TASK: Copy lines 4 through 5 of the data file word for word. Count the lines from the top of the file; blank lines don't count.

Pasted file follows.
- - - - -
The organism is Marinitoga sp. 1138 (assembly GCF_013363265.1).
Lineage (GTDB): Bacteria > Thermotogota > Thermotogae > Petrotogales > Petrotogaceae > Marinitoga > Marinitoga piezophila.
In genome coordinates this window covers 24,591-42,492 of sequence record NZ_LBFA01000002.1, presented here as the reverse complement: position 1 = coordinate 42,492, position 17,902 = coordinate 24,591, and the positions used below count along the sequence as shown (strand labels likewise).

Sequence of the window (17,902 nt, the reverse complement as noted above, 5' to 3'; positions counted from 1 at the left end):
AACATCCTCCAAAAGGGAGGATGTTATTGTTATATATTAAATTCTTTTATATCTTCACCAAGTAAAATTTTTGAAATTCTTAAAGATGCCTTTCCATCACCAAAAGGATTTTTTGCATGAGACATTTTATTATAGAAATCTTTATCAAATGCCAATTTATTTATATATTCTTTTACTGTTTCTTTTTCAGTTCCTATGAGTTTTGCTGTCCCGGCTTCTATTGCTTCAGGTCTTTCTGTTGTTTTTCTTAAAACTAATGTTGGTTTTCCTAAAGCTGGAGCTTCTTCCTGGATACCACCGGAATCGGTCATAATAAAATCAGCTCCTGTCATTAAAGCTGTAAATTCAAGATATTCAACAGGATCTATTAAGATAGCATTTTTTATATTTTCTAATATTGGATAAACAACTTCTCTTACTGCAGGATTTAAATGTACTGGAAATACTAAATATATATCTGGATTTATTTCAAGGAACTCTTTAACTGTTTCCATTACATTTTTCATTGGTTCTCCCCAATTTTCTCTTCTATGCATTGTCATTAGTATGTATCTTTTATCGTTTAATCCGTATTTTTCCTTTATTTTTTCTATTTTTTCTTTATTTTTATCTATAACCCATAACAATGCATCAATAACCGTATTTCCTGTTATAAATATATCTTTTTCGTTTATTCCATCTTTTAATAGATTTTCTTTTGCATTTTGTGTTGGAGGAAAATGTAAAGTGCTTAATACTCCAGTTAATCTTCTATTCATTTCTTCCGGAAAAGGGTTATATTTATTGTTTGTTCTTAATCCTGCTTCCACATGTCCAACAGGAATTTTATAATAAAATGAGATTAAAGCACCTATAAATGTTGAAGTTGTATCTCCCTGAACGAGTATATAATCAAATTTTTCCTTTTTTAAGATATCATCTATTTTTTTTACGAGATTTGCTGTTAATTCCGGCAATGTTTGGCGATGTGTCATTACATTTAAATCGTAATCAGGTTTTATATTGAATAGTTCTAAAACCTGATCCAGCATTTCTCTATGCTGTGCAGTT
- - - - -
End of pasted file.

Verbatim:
Sequence of the window (17,902 nt, the reverse complement as noted above, 5' to 3'; positions counted from 1 at the left end):
AACATCCTCCAAAAGGGAGGATGTTATTGTTATATATTAAATTCTTTTATATCTTCACCAAGTAAAATTTTTGAAATTCTTAAAGATGCCTTTCCATCACCAAAAGGATTTTTTGCATGAGACATTTTATTATAGAAATCTTTATCAAATGCCAATTTATTTATATATTCTTTTACTGTTTCTTTTTCAGTTCCTATGAGTTTTGCTGTCCCGGCTTCTATTGCTTCAGGTCTTTCTGTTGTTTTTCTTAAAACTAATGTTGGTTTTCCTAAAGCTGGAGCTTCTTCCTGGATACCACCGGAATCGGTCATAATAAAATCAGCTCCTGTCATTAAAGCTGTAAATTCAAGATATTCAACAGGATCTATTAAGATAGCATTTTTTATATTTTCTAATATTGGATAAACAACTTCTCTTACTGCAGGATTTAAATGTACTGGAAATACTAAATATATATCTGGATTTATTTCAAGGAACTCTTTAACTGTTTCCATTACATTTTTCATTGGTTCTCCCCAATTTTCTCTTCTATGCATTGTCATTAGTATGTATCTTTTATCGTTTAATCCGTATTTTTCCTTTATTTTTTCTATTTTTTCTTTATTTTTATCTATAACCCATAACAATGCATCAATAACCGTATTTCCTGTTATAAATATATCTTTTTCGTTTATTCCATCTTTTAATAGATTTTCTTTTGCATTTTGTGTTGGAGGAAAATGTAAAGTGCTTAATACTCCAGTTAATCTTCTATTCATTTCTTCCGGAAAAGGGTTATATTTATTGTTTGTTCTTAATCCTGCTTCCACATGTCCAACAGGAATTTTATAATAAAATGAGATTAAAGCACCTATAAATGTTGAAGTTGTATCTCCCTGAACGAGTATATAATCAAATTTTTCCTTTTTTAAGATATCATCTATTTTTTTTACGAGATTTGCTGTTAATTCCGGCAATGTTTGGCGATGTGTCATTACATTTAAATCGTAATCAGGTTTTATATTGAATAGTTCTAAAACCTGATCCAGCATTTCTCTATGCTGTGCAGTT